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Chinese missiles smuggled through Iran into Iraq: US


AFP: The US military on Sunday said its troops had found Chinese-made missiles which they believe were smuggled into Iraq by groups in Iran in order to arm groups fighting US-led forces. by Ammar Karim

BAGHDAD, July 22, 2007 (AFP) – The US military on Sunday said its troops had found Chinese-made missiles which they believe were smuggled into Iraq by groups in Iran in order to arm groups fighting US-led forces.

“We have seen ordnance and weapons that come from other places, but we assess that they have come through Iran,” US military spokesman Admiral Mark Fox told reporters.

“There are missiles that are actually manufactured in China that we assess come through Iran as well.”

Fox also alleged Iranian agents continue to smuggle Iranian made armour piercing bombs — explosively-formed penetrators (EFPs) — to Iraqi extremist groups across the country’s long border.

“We do feel that there are networks of EFPs that are coming from Iran,” he said, adding the troops had detained two suspects believed to be linked to the Iranian Revolutionary Guards’ covert Qods Force.

“We have detained two suspects near the Iran-Iraq border just this weekend that we suspect to be part of the IRGC-Qods Force network,” he said.

The US military has repeatedly accused Iranian linked groups of training Iraqi extremists in the use of EFPs.

Since May 2004, when the EFPs emerged on the Iraqi battlefield, more than 200 US soldiers have been killed by these bombs which fire a fist-sized chunk of molten metal that can cut through even a heavily armoured vehicle.

Tehran denies being behind any weapons smuggling, but Fox insisted that weapons seized by Iraqi and US forces are clearly of Iranian manufacture.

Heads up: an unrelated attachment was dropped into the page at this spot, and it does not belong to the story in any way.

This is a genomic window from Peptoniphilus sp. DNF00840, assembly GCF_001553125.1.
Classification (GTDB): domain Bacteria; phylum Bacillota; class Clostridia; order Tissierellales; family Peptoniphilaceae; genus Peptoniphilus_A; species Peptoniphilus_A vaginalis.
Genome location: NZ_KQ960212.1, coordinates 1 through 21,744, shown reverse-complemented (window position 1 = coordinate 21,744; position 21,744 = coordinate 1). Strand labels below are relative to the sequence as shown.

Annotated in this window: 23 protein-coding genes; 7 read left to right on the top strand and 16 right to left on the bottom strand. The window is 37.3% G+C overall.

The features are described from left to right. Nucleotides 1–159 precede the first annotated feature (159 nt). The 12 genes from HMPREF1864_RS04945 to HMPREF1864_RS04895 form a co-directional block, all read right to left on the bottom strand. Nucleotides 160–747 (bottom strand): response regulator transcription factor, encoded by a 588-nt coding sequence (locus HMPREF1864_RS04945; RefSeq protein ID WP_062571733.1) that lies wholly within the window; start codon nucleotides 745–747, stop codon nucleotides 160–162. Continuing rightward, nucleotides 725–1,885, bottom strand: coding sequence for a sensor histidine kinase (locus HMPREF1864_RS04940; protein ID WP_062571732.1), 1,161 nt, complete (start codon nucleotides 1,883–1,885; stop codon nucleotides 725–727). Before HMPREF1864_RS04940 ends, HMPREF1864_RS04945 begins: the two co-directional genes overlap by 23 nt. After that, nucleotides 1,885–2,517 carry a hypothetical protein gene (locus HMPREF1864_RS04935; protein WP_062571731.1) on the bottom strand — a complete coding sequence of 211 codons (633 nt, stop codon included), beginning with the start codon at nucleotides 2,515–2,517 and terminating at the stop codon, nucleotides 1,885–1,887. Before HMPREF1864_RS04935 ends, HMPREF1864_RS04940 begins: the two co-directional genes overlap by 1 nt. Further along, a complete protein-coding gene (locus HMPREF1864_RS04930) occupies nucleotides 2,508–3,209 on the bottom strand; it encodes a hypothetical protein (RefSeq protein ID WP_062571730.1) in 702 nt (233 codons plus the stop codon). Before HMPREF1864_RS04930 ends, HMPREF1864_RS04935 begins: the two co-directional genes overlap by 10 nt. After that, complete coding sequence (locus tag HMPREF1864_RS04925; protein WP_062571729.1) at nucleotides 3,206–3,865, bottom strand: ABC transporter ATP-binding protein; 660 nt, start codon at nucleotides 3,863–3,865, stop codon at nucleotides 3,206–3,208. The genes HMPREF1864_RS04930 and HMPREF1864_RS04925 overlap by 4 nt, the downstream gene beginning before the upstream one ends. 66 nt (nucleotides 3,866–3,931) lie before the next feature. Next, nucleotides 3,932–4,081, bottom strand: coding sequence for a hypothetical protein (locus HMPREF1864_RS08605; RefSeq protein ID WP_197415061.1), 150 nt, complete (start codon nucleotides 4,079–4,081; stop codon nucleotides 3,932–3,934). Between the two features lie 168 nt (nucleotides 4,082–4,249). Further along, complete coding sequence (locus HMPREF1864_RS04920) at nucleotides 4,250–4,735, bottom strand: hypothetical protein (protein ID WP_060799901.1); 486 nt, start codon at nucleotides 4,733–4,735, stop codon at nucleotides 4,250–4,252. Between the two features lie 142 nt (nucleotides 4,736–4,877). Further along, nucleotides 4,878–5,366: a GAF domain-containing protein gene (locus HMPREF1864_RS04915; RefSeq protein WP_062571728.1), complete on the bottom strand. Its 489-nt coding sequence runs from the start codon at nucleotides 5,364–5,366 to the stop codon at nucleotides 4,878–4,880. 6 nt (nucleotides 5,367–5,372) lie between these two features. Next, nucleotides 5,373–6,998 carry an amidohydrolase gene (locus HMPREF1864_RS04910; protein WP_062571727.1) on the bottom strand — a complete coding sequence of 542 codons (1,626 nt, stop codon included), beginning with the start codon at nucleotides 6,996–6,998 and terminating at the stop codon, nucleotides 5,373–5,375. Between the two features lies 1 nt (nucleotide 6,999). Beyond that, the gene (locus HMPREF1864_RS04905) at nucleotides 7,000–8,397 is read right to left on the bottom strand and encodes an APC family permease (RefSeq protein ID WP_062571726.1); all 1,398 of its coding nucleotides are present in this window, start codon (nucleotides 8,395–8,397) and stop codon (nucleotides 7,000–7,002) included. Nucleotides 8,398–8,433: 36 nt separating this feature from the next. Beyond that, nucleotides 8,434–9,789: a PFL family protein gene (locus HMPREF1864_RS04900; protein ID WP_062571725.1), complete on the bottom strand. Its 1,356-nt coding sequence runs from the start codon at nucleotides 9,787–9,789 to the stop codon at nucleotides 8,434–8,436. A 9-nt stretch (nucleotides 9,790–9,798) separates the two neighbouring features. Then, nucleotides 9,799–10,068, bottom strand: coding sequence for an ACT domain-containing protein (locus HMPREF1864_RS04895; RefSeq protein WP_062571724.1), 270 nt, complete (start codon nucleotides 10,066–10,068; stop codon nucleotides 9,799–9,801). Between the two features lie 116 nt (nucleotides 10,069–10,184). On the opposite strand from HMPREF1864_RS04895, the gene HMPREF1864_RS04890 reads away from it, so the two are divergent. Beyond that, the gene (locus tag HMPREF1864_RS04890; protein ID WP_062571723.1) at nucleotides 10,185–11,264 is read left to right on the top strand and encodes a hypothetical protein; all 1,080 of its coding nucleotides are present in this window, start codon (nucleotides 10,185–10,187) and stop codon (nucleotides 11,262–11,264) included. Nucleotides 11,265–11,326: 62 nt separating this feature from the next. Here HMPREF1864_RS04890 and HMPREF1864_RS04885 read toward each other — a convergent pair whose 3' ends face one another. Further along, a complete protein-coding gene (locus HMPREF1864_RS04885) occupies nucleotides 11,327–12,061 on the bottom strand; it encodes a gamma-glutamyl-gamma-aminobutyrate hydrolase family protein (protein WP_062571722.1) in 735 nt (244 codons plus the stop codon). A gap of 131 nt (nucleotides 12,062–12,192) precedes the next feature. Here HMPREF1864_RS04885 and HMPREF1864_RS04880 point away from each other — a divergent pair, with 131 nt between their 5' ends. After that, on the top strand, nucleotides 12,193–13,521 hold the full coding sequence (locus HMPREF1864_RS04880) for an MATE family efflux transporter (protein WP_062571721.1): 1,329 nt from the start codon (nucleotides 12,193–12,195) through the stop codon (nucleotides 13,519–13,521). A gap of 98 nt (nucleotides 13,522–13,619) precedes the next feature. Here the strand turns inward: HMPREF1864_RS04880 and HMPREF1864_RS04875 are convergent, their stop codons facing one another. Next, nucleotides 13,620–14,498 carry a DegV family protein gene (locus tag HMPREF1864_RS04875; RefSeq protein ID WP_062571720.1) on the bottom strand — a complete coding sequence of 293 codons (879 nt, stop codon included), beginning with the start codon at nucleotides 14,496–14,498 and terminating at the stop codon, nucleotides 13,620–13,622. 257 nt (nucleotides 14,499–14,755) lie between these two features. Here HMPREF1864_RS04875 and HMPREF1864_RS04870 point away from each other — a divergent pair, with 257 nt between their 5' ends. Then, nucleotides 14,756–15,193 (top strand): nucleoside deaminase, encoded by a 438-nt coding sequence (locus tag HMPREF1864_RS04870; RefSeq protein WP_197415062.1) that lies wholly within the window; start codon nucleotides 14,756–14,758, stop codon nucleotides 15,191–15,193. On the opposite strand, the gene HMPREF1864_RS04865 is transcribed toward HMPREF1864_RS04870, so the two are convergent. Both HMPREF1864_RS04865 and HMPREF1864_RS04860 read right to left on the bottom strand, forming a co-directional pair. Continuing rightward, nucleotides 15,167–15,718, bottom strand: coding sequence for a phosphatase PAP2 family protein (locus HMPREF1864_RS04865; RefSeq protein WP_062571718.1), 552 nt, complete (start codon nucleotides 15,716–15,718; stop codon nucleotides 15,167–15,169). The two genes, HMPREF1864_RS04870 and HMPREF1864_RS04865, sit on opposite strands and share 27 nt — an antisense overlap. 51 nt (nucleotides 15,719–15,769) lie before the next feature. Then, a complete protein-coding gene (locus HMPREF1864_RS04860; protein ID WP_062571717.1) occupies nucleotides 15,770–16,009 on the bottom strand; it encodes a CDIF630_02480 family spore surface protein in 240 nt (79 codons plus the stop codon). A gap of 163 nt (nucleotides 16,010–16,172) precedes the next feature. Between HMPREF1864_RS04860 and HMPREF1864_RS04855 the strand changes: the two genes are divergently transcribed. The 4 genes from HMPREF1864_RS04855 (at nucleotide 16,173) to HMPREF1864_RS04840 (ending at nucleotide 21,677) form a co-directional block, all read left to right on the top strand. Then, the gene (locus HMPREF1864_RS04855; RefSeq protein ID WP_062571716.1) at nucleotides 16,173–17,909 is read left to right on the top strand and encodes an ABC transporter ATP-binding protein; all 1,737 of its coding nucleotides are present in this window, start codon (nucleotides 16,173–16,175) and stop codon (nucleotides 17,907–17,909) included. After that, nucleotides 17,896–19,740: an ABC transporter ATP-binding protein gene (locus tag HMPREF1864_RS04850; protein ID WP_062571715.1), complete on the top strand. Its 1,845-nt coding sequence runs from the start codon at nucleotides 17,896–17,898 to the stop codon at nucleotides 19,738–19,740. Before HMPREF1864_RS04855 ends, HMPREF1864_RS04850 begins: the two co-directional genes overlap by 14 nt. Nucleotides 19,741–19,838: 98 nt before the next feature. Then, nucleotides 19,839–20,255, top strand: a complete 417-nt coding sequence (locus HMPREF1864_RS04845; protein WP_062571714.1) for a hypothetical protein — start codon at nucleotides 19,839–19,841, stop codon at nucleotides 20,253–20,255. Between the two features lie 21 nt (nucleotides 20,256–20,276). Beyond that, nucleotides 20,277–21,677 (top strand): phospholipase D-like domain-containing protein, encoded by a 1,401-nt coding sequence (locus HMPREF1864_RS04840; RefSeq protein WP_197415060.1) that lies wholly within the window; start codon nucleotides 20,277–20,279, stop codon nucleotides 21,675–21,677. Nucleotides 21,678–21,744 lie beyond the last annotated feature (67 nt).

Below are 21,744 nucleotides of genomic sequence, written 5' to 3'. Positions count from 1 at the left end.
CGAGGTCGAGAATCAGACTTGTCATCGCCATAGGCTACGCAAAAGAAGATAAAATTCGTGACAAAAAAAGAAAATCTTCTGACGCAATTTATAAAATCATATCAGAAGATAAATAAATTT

“They are distinctive … in particular mortars, mortar pins, some of the residue that you see from the mortar attacks that are distinctly and uniquely Iranian,” he said.

“Also the technologies associated with some of the improvised-explosive devices, some of the triggering mechanisms and also some of the techniques and also the technology associated with manufacture of EFPs are distinctly and uniquely Iranian.”

The military maintains that many of the extremist groups trained by alleged Iranian agents are Shiite militants who have broken away from the Mahdi Army, the Iraqi militia loyal to anti-American cleric Moqtada al-Sadr.

Fox, nevertheless said that the broader organisation — which is a powerful political and religious movement as well as a militia — is not in itself a terrorist outfit.

“As I described earlier there are secret cells, rogue elements of Jaish al-Mahdi that we consider to be extremists, to be terrorists or that are not answerable to any higher authority and are in fact as I said rogue,” Fox said.

“We have not necessarily felt that the entire large organisation of JAM is like that,” he said, using the common US abbreviation for the Mahdi Army.

“We understand that there are factions or splinters or pieces of JAM that are still decent and hardworking and members of society that are not like that.”

Meanwhile, the US general in charge of training Iraqi security forces said on Sunday the military was adopting a step-by-step approach and not working towards a “precise date” for completion of the training.

The Iraqi troops are being trained “one division at a time, one province at a time, one situation at a time,” Lieutenant General James Dubik told AFP.

“There is no blanket answer … they are in much better shape this year than last year. That doesn’t mean we can give a precise date for any transition.”

Dubik, who toured bases in the restive cities of Baquba and Samarra along with Iraqi Defence Minister Abdel Qadir Jassem Mohammed on Sunday, said the Iraqi troops there were “becoming stronger every singe day.”

A White House report earlier this month submitted to the US Congress criticised Iraq for failing to successfully prepare its forces for taking over the security in the country.

A well-armed and trained Iraqi force is seen as the cornerstone for an eventual withdrawal of US-led troops.

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